Historians tell us that drama began as
ritual related to religious belief. So it is entirely fitting
that the Brooklyn Family Theatre should be housed in and sponsored
by a Brooklyn church, the Church of Gethsemane in Park Slope.
But just as appropriate is the company’s inaugural production,
"Godspell: A Musical Based on the Gospel According to St.
First produced at the Cafe La MaMa, the play opened at the Cherry
Lane Theatre on May 17, 1971 and ran for 2,124 performances.
It ran an additional 527 performances on Broadway, during a season
that also included two other productions with Biblical roots:
"Two by Two," the story of Noah and "Jesus Christ
Superstar," a rock ’n’ roll extravaganza.
The original production, conceived and directed by John-Michael
Tebelak with music and lyrics by Stephen Schwartz, opened with
a cast of recent college graduates. In fact, Tebelak himself
had just graduated from college, and the play certainly reflects
much of his youthful enthusiasm. "Godspell" provided
audiences with a modern interpretation of Christianity and portrayed
Jesus as a clown preaching to flower children (those actors also
performed other main roles) with popular, upbeat music.
Brooklyn Family Theatre’s production, directed by Park Slope
resident Phill Greenland, has been largely stripped of its ’70s
aura. Jesus (Chris Alonzo) is a regular guy wearing jeans and
a T-shirt. His followers are also dressed casually but not outlandishly.
They do not distribute flowers, but blow bubbles and decorate
the stage with paper cutouts of the sun, moon and stars.
The young troupe, ages 16-32, wields flashlights and jumps on
the pews among the audience. The actors also shove each other,
shout, make funny faces, pantomime and play games. Although this
is clearly an ensemble piece, each actor manages to stand out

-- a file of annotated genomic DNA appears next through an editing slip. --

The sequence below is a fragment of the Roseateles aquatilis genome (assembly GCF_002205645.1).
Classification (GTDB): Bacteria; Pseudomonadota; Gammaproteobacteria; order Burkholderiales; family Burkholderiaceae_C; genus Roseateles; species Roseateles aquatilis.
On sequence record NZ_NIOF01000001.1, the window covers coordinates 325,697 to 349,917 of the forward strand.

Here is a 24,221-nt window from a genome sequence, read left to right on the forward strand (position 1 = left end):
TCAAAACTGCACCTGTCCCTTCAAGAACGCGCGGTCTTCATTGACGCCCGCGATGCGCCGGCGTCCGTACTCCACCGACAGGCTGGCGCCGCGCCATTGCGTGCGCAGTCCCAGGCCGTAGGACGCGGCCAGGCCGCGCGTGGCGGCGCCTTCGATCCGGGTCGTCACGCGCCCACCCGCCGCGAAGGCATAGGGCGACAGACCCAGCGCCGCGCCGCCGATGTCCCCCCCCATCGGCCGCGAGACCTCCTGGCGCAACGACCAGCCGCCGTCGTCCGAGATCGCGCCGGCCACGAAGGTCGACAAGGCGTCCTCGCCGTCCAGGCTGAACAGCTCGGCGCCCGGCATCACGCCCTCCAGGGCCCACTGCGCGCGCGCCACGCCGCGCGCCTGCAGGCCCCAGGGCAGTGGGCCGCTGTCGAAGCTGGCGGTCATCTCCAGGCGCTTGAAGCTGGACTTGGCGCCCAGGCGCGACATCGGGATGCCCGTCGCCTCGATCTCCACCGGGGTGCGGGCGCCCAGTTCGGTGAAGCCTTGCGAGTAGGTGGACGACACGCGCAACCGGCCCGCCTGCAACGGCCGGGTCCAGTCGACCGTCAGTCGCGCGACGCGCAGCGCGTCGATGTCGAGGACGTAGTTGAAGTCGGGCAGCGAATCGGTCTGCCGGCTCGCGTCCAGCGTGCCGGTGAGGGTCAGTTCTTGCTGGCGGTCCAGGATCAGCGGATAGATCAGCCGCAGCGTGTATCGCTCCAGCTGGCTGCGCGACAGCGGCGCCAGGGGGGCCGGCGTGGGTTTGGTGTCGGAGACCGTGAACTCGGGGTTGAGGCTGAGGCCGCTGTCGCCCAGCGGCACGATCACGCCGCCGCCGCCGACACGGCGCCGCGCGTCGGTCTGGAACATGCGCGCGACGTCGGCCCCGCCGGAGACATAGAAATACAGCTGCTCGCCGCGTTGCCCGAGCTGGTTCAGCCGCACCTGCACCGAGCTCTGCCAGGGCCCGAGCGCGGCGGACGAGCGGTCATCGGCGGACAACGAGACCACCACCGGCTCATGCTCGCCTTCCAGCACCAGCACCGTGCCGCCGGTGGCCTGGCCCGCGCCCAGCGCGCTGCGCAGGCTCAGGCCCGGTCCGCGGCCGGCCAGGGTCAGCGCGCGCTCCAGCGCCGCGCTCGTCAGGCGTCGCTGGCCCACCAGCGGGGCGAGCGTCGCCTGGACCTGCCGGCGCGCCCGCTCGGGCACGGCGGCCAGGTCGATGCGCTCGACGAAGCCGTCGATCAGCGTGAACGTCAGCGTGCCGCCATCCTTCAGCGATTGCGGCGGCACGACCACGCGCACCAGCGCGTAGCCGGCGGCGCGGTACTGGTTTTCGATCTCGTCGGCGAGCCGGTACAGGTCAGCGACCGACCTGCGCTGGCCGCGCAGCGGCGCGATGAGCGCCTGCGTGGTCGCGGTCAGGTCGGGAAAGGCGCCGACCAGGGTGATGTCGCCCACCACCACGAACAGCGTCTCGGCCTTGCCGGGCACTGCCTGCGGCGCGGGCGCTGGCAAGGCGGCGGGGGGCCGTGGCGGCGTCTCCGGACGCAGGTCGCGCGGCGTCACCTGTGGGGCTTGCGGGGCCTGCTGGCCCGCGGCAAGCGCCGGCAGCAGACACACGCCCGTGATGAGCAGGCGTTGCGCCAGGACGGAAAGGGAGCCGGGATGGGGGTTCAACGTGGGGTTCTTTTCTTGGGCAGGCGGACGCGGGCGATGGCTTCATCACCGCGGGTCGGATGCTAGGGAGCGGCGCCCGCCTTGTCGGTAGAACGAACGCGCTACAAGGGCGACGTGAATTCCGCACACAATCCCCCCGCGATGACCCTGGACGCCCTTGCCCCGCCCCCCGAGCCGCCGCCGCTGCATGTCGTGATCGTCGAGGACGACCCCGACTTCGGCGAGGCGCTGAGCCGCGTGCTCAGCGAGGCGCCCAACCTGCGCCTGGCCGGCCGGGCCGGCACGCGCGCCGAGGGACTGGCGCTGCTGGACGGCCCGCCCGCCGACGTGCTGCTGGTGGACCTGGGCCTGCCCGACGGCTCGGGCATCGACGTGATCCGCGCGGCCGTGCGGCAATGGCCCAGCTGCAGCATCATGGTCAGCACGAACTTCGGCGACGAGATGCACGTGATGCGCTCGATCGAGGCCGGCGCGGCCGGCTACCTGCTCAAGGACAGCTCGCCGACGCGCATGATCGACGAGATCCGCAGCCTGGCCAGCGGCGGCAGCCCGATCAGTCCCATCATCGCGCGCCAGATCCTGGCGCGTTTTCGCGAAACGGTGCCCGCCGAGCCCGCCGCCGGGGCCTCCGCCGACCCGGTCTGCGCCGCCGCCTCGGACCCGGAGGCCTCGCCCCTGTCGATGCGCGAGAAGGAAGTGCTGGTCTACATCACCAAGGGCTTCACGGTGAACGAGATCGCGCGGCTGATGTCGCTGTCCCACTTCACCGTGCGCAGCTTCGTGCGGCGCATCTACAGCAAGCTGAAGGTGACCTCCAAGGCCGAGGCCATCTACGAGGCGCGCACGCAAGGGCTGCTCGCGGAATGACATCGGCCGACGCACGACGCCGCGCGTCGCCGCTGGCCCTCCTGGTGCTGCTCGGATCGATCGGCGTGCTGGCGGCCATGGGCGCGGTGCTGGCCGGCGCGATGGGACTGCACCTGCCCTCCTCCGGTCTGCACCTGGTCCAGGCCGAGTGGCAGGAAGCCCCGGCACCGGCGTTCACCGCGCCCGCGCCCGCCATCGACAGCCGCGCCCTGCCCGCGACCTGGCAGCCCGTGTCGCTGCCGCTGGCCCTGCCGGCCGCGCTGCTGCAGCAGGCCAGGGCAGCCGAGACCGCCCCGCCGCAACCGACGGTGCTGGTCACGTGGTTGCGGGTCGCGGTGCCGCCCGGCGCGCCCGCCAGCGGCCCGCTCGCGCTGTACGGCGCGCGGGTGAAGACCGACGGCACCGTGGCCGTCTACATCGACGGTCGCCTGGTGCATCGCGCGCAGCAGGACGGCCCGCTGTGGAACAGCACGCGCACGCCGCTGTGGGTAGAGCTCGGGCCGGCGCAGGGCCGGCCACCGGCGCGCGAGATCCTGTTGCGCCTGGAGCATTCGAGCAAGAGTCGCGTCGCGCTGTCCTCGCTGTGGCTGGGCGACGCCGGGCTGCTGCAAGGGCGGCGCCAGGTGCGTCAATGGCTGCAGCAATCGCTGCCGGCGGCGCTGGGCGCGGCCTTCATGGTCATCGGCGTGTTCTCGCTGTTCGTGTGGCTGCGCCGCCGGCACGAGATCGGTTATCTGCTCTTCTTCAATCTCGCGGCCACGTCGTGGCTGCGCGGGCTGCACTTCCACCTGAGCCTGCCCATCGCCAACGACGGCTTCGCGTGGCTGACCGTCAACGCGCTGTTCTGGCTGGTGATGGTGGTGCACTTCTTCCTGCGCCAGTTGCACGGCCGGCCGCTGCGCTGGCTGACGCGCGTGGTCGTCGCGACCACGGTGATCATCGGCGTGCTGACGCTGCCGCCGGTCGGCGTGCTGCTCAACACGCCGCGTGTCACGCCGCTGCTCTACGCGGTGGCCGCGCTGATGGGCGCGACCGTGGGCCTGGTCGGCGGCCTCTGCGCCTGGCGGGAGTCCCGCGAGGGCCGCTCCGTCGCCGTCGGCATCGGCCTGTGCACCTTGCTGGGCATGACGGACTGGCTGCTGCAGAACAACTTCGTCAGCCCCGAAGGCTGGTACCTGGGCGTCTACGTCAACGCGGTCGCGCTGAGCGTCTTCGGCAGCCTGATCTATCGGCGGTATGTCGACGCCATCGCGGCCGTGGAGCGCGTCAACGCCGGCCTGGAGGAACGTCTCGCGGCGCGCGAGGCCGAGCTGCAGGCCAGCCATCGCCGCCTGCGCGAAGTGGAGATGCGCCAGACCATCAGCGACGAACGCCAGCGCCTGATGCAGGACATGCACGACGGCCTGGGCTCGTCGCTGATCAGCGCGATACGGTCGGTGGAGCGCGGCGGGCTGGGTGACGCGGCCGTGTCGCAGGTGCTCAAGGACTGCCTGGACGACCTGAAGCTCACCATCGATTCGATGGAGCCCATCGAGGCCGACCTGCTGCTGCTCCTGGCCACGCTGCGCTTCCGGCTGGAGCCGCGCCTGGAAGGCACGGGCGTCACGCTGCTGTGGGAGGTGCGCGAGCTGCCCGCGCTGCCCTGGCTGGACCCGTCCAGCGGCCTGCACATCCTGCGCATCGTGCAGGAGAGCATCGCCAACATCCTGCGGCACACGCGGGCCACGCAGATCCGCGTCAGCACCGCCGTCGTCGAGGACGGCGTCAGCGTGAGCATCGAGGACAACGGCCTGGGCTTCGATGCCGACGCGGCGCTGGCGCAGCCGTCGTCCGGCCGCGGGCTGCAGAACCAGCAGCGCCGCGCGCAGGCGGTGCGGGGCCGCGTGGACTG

as an individual, immensely talented performer. Every bit as
young as the original cast, they manage to appear both seasoned
Audiences will find most of Jesus’ best-known parables and proverbs
in "Godspell" – the "lilies of the field,"
the "prodigal son," "render unto Caesar ,"
and "let he who is without sin ," to name just a few.
But the words are not much more than poetic pauses between the
joyous songs. Fortunately, the pauses are never too long.
There are some really fine voices in the "Godspell"
cast. Maria Mendes, with her sexy alto, belts out the bluesy
"Learn Your Lessons Well" and the sultry "Turn
Back, O Man." Erin Twansa gives a moving rendition of the
ballad "By My Side." Shelley Osterberger tenderly sings
the classic "Day By Day." And Alonzo, Jim Burns and
the entire cast give "All for the Best" a rollicking
vaudevillian twist that may start hands clapping and toes tapping.
Definitely worth mentioning is the musical accompaniment – Greenland
on piano, Chuck Iwanusa on guitar and bass and Matthew Iwanusa
There’s not much scenery in "Godspell" – just a ladder
holding a few colorful plastic sheets, which the cast waves and
wraps around themselves to great effect. And of course there’s
the church itself – with its vaulted ceilings and stained-glass
windows – that sets the stage far better than any set designer
could ever dream of doing.
If "Godspell" has always been a favorite among young
performers and young audiences, it’s not surprising. The musical,
with its new-age rendering of ancient words demands an unsophisticated
view of life.
For non-Christians, "Godspell" may seem uncomfortably
like a revival meeting, and Christians may not appreciate the
simplistic, pop interpretation of sacred texts. But "Godspell"
succeeds at something many a preacher longs for – it makes religion
vibrant and compelling, and even more importantly, a lot of fun.
Brooklyn Family Theatre plans to produce a repertoire that includes
dramas, musicals and children’s theater. If "Godspell"
is any indication of what’s to come, the company should be a
formidable presence in Brooklyn. They just may give older theater
groups a run for their money – and win!
"Godspell: A Musical Based on
the Gospel According to St. Matthew" plays through May 5,
Thursdays, Fridays and Saturdays at 8 pm, Sundays at 4 pm. Admission
is $12. The Church of Gethsemane is located at 1012 Eighth Ave.
at 10th Street in Park Slope. For reservations, call (718) 670-7205.